One of the more serious allegations to emerge out of the Ukraine-Russian conflict is that the U.S. was cooperating with the Ukraine to develop biological weapons. While the evidence is circumstantial and strongly denied by the U.S. government, there is reason for concern and for optimism.
Russian sources have claimed that there are US-funded biolabs in Ukraine that may be involved in biological weapons research. On Russian’s TV1, Russian Foreign Ministry spokesperson Maria Zakharova stated that “Russia is demanding clarification from the United States about the activities at laboratories in Ukraine that appear to be producing biological weapons” and, based on evidence captured that was not made public, Russia had concluded that
…that in Ukrainian biolaboratories in the immediate vicinity of the territory of our country [Russia] the development of biological weapons components had been carried out. The urgent destruction of especially dangerous pathogens on February 24 was done to prevent the discovery of violations by Ukraine and the United States of America of Article 1 of the Convention on the Prohibition of Biological and Toxin Weapons. And can I ask another question? How was it all destroyed? Was it all destroyed? This was given by the Ministry of Health. And who led the Ministry of Health for many years? What country did this wonderful doctor come from? Remember? I remember very well – from the American continent. So, the question is open: have these biomaterials been destroyed or not destroyed now? And how can this be verified?
According to the Russian media, Former CIA analyst Larry Johnson reacted to these reports stating “[t]here is no moral or national security justification” the suspected US biowarfare programme in Ukraine. He continued that “[t]his now explains, at least to me, why the United States was so insistent on provoking this war with Russia. Covering up a bioweapons program is almost impossible.” And University of Illinois College of Law Professor Francis Boyle has noted that “[j]udging from the incoming reports, it appears that the US carried out bio warfare programmes in Ukraine in violation of the Biological Weapons Convention (BWC) and the Biological Weapons Anti-Terrorism Act of 1989 (BWATA).” According to Sputnik International Boyle also “noted that American neoconservatives, an influential political group Victoria Nuland is tied with, had long flirted with the idea of biological warfare weapons which could target specific genotypes and be used as a ‘politically useful tool’ …[and] … the Project for the New American Century (PNAC), a US major neocon think tank, openly discussed that in their manifesto ‘Rebuilding America’s Defenses’ (2000).’ Chinese and Syrian government officials have also alleged that the US had bio-military plans in Ukraine.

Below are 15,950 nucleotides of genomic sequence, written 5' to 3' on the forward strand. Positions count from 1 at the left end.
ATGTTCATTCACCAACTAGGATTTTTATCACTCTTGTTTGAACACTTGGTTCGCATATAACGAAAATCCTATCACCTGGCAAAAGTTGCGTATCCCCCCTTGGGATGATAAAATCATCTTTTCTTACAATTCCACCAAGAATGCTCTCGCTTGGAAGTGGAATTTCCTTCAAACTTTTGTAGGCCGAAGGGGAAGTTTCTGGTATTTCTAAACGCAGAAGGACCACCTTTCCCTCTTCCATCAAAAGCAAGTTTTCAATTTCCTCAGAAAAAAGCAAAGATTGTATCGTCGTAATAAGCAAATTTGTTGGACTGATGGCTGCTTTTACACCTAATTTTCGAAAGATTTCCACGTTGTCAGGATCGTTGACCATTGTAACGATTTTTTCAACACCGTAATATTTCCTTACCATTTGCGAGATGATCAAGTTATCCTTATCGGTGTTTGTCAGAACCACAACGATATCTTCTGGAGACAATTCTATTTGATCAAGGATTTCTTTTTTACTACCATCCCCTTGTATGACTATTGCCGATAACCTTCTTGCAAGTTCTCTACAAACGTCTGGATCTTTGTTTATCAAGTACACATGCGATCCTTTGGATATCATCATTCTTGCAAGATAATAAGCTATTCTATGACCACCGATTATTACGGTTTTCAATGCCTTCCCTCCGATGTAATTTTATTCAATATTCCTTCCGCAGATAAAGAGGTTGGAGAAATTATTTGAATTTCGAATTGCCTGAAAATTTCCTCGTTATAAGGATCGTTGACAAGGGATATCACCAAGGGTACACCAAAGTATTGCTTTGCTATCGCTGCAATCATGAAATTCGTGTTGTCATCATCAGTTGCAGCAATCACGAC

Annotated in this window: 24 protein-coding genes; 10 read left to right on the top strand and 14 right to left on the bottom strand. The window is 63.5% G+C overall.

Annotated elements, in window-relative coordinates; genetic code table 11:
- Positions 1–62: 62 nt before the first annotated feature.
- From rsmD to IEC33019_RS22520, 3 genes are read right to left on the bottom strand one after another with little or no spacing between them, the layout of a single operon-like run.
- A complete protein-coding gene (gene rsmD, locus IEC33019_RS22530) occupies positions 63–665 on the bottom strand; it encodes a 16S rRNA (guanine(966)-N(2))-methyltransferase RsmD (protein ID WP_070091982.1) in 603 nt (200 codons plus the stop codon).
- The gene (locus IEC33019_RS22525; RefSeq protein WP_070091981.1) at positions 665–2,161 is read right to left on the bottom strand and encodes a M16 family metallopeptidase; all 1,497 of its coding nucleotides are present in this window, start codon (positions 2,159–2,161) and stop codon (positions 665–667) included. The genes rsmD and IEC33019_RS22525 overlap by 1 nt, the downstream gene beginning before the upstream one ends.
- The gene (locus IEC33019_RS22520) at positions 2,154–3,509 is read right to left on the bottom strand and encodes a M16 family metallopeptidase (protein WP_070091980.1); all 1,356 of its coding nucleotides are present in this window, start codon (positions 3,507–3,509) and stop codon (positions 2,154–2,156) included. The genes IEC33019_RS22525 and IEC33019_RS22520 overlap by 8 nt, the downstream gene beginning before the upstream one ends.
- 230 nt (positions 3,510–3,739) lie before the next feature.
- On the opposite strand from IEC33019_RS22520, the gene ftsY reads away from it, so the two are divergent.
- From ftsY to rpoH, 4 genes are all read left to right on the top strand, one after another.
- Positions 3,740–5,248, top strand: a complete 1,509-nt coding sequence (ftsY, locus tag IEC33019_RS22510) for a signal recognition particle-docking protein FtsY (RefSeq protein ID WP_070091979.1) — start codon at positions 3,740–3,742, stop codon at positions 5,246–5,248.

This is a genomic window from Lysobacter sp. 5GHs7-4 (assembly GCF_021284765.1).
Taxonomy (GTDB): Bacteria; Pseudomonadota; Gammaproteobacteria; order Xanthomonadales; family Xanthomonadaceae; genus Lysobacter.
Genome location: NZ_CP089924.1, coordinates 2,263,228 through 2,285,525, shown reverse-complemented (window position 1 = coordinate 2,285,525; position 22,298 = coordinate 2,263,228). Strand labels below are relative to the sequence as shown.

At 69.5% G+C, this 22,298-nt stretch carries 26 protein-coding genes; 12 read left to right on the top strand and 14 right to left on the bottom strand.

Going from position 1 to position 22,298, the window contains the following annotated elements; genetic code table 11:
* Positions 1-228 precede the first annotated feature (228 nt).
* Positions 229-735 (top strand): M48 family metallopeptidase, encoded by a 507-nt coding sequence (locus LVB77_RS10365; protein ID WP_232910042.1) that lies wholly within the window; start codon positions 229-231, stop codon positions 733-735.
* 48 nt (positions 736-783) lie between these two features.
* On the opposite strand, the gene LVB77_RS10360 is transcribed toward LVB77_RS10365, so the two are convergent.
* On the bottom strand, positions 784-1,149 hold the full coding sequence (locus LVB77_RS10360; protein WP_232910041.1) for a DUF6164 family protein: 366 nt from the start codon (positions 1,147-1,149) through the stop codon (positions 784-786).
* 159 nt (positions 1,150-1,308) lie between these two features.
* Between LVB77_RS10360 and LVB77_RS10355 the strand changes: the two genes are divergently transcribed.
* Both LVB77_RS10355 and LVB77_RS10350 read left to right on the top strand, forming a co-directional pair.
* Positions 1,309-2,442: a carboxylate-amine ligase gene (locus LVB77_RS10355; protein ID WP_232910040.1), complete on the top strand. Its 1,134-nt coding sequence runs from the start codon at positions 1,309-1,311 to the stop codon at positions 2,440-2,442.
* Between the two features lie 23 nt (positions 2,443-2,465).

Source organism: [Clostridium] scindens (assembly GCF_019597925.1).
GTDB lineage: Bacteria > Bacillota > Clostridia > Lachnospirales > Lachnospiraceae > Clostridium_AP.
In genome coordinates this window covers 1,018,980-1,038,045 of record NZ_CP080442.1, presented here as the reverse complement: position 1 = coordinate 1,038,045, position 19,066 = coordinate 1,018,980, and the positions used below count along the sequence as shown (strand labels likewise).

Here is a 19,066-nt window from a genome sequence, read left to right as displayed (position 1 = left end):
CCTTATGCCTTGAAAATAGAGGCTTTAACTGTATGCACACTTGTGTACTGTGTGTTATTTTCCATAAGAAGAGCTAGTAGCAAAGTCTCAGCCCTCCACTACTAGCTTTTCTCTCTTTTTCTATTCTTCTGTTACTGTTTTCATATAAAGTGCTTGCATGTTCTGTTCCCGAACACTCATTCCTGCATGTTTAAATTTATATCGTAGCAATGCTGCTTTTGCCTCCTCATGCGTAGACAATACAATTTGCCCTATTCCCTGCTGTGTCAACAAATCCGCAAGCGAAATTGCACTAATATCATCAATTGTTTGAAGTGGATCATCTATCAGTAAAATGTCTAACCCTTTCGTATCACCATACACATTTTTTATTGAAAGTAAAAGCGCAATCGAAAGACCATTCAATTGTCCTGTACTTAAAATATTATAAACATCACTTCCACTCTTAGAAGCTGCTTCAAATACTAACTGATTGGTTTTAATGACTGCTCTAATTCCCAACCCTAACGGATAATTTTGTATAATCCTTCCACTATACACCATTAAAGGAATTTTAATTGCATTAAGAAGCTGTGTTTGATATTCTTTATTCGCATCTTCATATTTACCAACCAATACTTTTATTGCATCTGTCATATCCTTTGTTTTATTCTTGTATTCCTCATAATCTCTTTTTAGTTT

The United States Department of State issued this statement to refute the claims. The statement is reproduced in its entirety:
The Kremlin is intentionally spreading outright lies that the United States and Ukraine are conducting chemical and biological weapons activities in Ukraine. We have also seen PRC officials echo these conspiracy theories. This Russian disinformation is total nonsense and not the first time Russia has invented such false claims against another country. Also, these claims have been debunked conclusively and repeatedly over many years.